Deftones' Frank Delgado on Changing Perceptions and Chi's Current Health
A scant seven months after serving as the meat in an Alice In Chains/Mastodon sandwich at Scottrade Center, the Deftones will be headlining a very sold-out show at the Pageant with the Dillinger Escape Plan and Funeral Party. We caught up with Deftones turntablist Frank Delgado via phone from Vancouver, BC.
Ryan Wasoba: You're in Vancouver right now. Business or pleasure?
Frank Delgado: I'm on tour. But I do like this town and I would hang out here just for fun. I don't get much time to do any traveling that isn't touring, but I try to when I can.
I know the band has been pretty busy since you released Diamond Eyes. It seems like the album followed a period of inactivity. Was there any sort of hiatus in there?
No, not at all actually. I think it may seem that way because we didn't tour as much. We've been gone almost a year on this record already and we didn't even do that on that last record. After Saturday Night Wrist, we toured and took a month off and then we started recording again. I think the previous two other records were very time consuming. By the time we got done with this record, it took over two years. And then [Deftones bassist] Chi got in a car accident, and we started over. We had the new record finished in two months, which is extremely quick for us.
When you started over, you recruited Sergio Vega from Quicksand to fill in for Chi on bass. Was Quicksand a band you had previously known?
Yeah, we had met the Quicksand guys in the '90s on Warped Tour and became friends. And Chi actually had a staph infection on his foot on a tour that was us opening for Pantera and Black Sabbath, so Sergio filled in for the tour and we became closer after that experience. Our main concern now is for Chi's health. We asked Sergio if he'd be interested in jamming with us, and we wrote "Royal" that night, which is the second song on the record. The following Monday we were in LA in a studio just to see what would happen.
It would be tough to jump into a situation like that, but since Sergio had played with you on tour with Pantera and Sabbath, you knew he could handle high pressure situations.
I wouldn't say recording was a high pressure situation for us, it was just more of a coping thing. I didn't want to stop the band, personally. We just kind of got together and took it from there. We didn't make a plan. There was no plan to stop working on the other stuff. We didn't plan to shelve it. I think that's how we work in general. We're pretty good at coping with situations, throwing our hands up and saying "that's that."
What is Chi's current health status?
I wouldn't say it's much different but they've moved him to the East Coast to be closer to his physician, which is family run and they're pretty up to date there. You can also make donations on the site oneloveforchi.com.
One thing I find interesting about Deftones is how the perception of the band has changed over the years. Initially, you were marketed with the nu-metal bands and it seems like you've almost been adopted by the modern hardcore/metal scene.
Well, we've never tried to ride on the train with anyone or any sort of wave or anything. Nu-metal, that was more of a press thing, Press kind of did that to us. All we did was make records that tried to debunk that. I think White Pony was us officially debunking that.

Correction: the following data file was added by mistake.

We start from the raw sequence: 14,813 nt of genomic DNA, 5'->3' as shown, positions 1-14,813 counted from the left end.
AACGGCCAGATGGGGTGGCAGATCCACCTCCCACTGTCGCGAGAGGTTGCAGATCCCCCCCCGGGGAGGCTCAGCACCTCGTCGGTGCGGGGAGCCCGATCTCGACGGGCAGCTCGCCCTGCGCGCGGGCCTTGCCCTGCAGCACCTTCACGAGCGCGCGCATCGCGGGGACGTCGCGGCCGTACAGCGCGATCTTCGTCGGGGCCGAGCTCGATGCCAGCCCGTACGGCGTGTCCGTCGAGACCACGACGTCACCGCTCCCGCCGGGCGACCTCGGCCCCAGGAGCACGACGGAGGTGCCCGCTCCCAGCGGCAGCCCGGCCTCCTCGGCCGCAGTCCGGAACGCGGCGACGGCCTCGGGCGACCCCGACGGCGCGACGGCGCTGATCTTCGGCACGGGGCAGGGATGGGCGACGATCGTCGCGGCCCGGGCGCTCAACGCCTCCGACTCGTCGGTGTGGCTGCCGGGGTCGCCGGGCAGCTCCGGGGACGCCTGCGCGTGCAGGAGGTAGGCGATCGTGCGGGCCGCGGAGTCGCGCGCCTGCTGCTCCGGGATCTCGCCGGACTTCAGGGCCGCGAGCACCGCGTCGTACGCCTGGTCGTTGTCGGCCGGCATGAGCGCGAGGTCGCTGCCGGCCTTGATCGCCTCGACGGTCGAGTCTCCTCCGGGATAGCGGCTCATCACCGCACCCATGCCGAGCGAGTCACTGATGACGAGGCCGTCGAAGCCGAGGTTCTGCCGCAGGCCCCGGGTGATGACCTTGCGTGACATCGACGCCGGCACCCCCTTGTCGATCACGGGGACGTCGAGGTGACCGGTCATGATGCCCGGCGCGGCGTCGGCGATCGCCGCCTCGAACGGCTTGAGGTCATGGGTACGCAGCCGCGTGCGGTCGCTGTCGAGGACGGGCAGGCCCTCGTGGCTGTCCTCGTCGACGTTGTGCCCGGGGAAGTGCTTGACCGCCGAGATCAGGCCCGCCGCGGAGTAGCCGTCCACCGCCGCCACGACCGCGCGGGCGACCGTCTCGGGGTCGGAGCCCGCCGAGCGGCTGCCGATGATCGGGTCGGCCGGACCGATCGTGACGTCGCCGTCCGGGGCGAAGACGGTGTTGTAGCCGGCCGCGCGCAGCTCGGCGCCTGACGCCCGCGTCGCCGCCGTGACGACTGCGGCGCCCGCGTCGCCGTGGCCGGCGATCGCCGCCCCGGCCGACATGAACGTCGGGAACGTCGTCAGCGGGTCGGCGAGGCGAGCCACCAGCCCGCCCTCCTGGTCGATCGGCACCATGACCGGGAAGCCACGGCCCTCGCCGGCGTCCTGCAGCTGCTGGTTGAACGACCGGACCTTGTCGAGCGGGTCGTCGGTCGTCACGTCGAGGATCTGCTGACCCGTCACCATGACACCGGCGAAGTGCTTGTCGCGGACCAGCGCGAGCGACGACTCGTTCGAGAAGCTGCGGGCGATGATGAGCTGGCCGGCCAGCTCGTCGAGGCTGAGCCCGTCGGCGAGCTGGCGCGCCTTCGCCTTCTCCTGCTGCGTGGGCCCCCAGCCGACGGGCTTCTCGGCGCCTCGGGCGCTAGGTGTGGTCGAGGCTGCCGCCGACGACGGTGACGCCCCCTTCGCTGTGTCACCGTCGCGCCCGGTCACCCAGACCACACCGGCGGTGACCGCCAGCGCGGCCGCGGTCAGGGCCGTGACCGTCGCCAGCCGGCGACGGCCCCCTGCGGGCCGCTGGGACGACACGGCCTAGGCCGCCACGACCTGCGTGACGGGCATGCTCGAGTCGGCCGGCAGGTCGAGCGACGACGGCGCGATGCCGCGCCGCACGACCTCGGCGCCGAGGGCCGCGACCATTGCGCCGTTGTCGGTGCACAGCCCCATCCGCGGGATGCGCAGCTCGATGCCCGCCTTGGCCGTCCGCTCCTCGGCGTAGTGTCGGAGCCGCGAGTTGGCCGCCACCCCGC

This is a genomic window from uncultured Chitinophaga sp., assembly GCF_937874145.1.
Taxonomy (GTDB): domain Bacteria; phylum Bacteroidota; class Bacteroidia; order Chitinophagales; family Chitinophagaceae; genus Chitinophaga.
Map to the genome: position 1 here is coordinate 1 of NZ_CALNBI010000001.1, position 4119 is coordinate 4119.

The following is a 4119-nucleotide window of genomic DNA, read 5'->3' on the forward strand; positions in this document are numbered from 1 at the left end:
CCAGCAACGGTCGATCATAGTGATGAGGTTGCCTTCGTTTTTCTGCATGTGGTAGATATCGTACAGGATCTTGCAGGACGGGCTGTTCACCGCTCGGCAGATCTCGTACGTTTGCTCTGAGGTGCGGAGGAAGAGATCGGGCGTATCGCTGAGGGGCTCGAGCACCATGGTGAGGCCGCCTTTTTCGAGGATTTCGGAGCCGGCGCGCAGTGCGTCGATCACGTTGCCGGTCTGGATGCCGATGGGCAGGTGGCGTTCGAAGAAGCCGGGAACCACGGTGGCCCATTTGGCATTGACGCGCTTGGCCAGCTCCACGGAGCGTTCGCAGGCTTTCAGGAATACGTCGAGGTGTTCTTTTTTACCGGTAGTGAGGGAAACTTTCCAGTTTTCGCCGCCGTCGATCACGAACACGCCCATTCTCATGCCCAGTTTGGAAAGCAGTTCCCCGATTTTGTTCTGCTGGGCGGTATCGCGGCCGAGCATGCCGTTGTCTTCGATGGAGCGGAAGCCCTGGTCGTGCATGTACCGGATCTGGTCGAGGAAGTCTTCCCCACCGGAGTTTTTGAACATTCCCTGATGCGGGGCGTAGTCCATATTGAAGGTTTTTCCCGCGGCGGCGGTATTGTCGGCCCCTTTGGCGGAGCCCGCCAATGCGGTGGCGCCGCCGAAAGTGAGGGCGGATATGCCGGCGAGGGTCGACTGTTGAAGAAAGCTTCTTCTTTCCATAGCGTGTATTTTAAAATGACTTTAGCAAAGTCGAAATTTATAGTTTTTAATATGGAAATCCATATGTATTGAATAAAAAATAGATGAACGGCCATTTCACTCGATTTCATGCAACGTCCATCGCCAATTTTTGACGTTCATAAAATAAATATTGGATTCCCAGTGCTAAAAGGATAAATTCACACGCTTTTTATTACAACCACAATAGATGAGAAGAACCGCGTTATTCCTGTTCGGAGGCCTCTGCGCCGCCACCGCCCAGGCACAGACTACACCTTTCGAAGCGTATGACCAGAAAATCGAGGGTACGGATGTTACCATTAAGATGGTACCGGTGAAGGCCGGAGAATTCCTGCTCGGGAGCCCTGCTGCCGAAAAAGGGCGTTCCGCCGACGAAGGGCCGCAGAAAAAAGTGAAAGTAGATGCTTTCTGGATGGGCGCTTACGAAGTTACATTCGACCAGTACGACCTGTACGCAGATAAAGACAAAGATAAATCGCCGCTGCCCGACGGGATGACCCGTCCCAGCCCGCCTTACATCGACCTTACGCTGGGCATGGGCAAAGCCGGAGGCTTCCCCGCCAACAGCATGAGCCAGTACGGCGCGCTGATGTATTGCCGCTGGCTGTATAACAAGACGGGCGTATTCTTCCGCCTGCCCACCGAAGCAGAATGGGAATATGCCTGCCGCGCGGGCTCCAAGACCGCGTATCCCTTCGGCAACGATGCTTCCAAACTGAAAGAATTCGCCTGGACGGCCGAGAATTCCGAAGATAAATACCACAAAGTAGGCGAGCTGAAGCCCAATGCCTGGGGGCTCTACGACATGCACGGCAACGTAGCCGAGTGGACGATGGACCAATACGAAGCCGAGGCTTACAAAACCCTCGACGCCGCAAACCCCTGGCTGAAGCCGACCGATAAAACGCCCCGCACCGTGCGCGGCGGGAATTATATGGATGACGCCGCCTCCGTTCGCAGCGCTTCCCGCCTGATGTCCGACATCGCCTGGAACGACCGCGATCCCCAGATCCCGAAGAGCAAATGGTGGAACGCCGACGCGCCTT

Around White Pony, you started using keyboards more often than turntables. Was that part of the debunking process?
When I met with these guys, I didn't play an instrument or own an instrument so I just played with what I had. I didn't want to be the guy with the turntables in the band, but they liked what I brought to the table. And right away I tried to find different ways of using it, so I wasn't just a typical DJ in a rock band. Over time, technology has gotten better and I've gotten better at my craft. Music is always a learning experience, you're always getting better at what you do. Now, I use soft synths and keyboards and samples. If we want to use sequencers, we can and we have. If we want to use drum machines, we can and we have. I'll try anything, which is pretty indicitive of the band.
The Deftones' touring history is very diverse. Do you consider that part of the same ideology of the band trying anything?
We're not a band that thinks we can only live in one little box. I think maybe the press has finally realized it, but our contemporaries and friends have always noticed it. The press helps, that's why I'm talking to you right now. But we've created a fanbase from touring and word of mouth, and it hapened at the brink of the internet. There are bands people assume we would tour with and bands people think we wouldn't, and we're open to anything.
Is Dillinger Escape Plan a band you think people would expect you to tour with or not?
I don't know. I think maybe our fans would expect that. Maybe the Dillinger fans wouldn't. But we're friends with the bands we play with, and I think that's something people don't really realize. I think this is a more dynamic tour, with Funeral Party and Dillinger and us. Maybe the Alice In Chains, Deftones, Mastodon thing was a little easier to swallow, But when we headline, we like to put together a dynamic bill. Nobody wants to see the same thing three or four times in a night. We were just doing shows in South America with Cypress Hill. We're always willing to take chances.